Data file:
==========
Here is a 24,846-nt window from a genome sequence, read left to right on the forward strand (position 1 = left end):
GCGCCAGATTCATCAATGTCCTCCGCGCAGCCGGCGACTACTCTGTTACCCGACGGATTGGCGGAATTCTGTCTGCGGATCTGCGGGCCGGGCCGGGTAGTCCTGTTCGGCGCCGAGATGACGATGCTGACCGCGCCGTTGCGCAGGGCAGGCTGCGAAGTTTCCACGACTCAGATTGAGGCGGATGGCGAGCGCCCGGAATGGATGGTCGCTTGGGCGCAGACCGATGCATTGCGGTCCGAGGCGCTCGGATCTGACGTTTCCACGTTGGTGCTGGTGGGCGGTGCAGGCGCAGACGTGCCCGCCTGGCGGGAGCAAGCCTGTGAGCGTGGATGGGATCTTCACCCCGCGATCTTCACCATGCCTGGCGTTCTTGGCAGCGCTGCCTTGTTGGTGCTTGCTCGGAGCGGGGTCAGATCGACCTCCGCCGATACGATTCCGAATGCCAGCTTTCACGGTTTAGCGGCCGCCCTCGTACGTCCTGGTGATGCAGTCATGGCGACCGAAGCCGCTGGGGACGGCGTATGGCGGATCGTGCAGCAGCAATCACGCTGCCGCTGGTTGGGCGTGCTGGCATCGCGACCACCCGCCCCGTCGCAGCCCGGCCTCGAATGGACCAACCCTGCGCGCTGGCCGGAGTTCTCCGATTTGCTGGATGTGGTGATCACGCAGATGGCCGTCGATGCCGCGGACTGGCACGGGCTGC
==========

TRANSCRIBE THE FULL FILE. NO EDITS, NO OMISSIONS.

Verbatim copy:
Here is a 24,846-nt window from a genome sequence, read left to right on the forward strand (position 1 = left end):
GCGCCAGATTCATCAATGTCCTCCGCGCAGCCGGCGACTACTCTGTTACCCGACGGATTGGCGGAATTCTGTCTGCGGATCTGCGGGCCGGGCCGGGTAGTCCTGTTCGGCGCCGAGATGACGATGCTGACCGCGCCGTTGCGCAGGGCAGGCTGCGAAGTTTCCACGACTCAGATTGAGGCGGATGGCGAGCGCCCGGAATGGATGGTCGCTTGGGCGCAGACCGATGCATTGCGGTCCGAGGCGCTCGGATCTGACGTTTCCACGTTGGTGCTGGTGGGCGGTGCAGGCGCAGACGTGCCCGCCTGGCGGGAGCAAGCCTGTGAGCGTGGATGGGATCTTCACCCCGCGATCTTCACCATGCCTGGCGTTCTTGGCAGCGCTGCCTTGTTGGTGCTTGCTCGGAGCGGGGTCAGATCGACCTCCGCCGATACGATTCCGAATGCCAGCTTTCACGGTTTAGCGGCCGCCCTCGTACGTCCTGGTGATGCAGTCATGGCGACCGAAGCCGCTGGGGACGGCGTATGGCGGATCGTGCAGCAGCAATCACGCTGCCGCTGGTTGGGCGTGCTGGCATCGCGACCACCCGCCCCGTCGCAGCCCGGCCTCGAATGGACCAACCCTGCGCGCTGGCCGGAGTTCTCCGATTTGCTGGATGTGGTGATCACGCAGATGGCCGTCGATGCCGCGGACTGGCACGGGCTGC